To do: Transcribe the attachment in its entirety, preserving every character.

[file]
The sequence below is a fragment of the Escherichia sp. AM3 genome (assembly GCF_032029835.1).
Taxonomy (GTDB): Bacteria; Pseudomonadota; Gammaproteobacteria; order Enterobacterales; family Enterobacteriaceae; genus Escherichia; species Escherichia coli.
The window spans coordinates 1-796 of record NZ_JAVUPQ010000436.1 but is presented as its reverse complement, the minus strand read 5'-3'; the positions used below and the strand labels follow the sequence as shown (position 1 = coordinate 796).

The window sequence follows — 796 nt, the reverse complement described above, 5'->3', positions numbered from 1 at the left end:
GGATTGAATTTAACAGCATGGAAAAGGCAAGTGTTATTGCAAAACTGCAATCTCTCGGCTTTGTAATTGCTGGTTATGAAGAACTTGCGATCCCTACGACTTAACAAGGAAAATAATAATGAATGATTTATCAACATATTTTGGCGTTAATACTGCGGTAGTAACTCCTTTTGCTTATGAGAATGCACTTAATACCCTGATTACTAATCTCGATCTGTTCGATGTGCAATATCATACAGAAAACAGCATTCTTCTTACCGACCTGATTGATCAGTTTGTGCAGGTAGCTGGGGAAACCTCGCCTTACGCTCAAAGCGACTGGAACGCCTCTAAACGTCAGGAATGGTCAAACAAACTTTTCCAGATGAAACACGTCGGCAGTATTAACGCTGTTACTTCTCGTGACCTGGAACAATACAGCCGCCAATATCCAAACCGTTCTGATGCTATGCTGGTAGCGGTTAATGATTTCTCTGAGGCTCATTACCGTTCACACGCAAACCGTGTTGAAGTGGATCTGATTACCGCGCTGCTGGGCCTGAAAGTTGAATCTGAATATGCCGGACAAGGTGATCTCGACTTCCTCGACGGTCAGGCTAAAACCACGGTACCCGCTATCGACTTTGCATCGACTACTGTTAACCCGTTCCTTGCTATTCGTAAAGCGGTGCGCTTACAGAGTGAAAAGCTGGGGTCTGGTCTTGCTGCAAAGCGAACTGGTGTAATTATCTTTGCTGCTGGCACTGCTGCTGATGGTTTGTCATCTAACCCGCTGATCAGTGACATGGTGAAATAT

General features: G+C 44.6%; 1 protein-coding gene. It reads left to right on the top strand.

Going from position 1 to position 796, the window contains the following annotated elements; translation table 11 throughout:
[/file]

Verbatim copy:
The sequence below is a fragment of the Escherichia sp. AM3 genome (assembly GCF_032029835.1).
Taxonomy (GTDB): Bacteria; Pseudomonadota; Gammaproteobacteria; order Enterobacterales; family Enterobacteriaceae; genus Escherichia; species Escherichia coli.
The window spans coordinates 1-796 of record NZ_JAVUPQ010000436.1 but is presented as its reverse complement, the minus strand read 5'-3'; the positions used below and the strand labels follow the sequence as shown (position 1 = coordinate 796).

The window sequence follows — 796 nt, the reverse complement described above, 5'->3', positions numbered from 1 at the left end:
GGATTGAATTTAACAGCATGGAAAAGGCAAGTGTTATTGCAAAACTGCAATCTCTCGGCTTTGTAATTGCTGGTTATGAAGAACTTGCGATCCCTACGACTTAACAAGGAAAATAATAATGAATGATTTATCAACATATTTTGGCGTTAATACTGCGGTAGTAACTCCTTTTGCTTATGAGAATGCACTTAATACCCTGATTACTAATCTCGATCTGTTCGATGTGCAATATCATACAGAAAACAGCATTCTTCTTACCGACCTGATTGATCAGTTTGTGCAGGTAGCTGGGGAAACCTCGCCTTACGCTCAAAGCGACTGGAACGCCTCTAAACGTCAGGAATGGTCAAACAAACTTTTCCAGATGAAACACGTCGGCAGTATTAACGCTGTTACTTCTCGTGACCTGGAACAATACAGCCGCCAATATCCAAACCGTTCTGATGCTATGCTGGTAGCGGTTAATGATTTCTCTGAGGCTCATTACCGTTCACACGCAAACCGTGTTGAAGTGGATCTGATTACCGCGCTGCTGGGCCTGAAAGTTGAATCTGAATATGCCGGACAAGGTGATCTCGACTTCCTCGACGGTCAGGCTAAAACCACGGTACCCGCTATCGACTTTGCATCGACTACTGTTAACCCGTTCCTTGCTATTCGTAAAGCGGTGCGCTTACAGAGTGAAAAGCTGGGGTCTGGTCTTGCTGCAAAGCGAACTGGTGTAATTATCTTTGCTGCTGGCACTGCTGCTGATGGTTTGTCATCTAACCCGCTGATCAGTGACATGGTGAAATAT

General features: G+C 44.6%; 1 protein-coding gene. It reads left to right on the top strand.

Going from position 1 to position 796, the window contains the following annotated elements; translation table 11 throughout: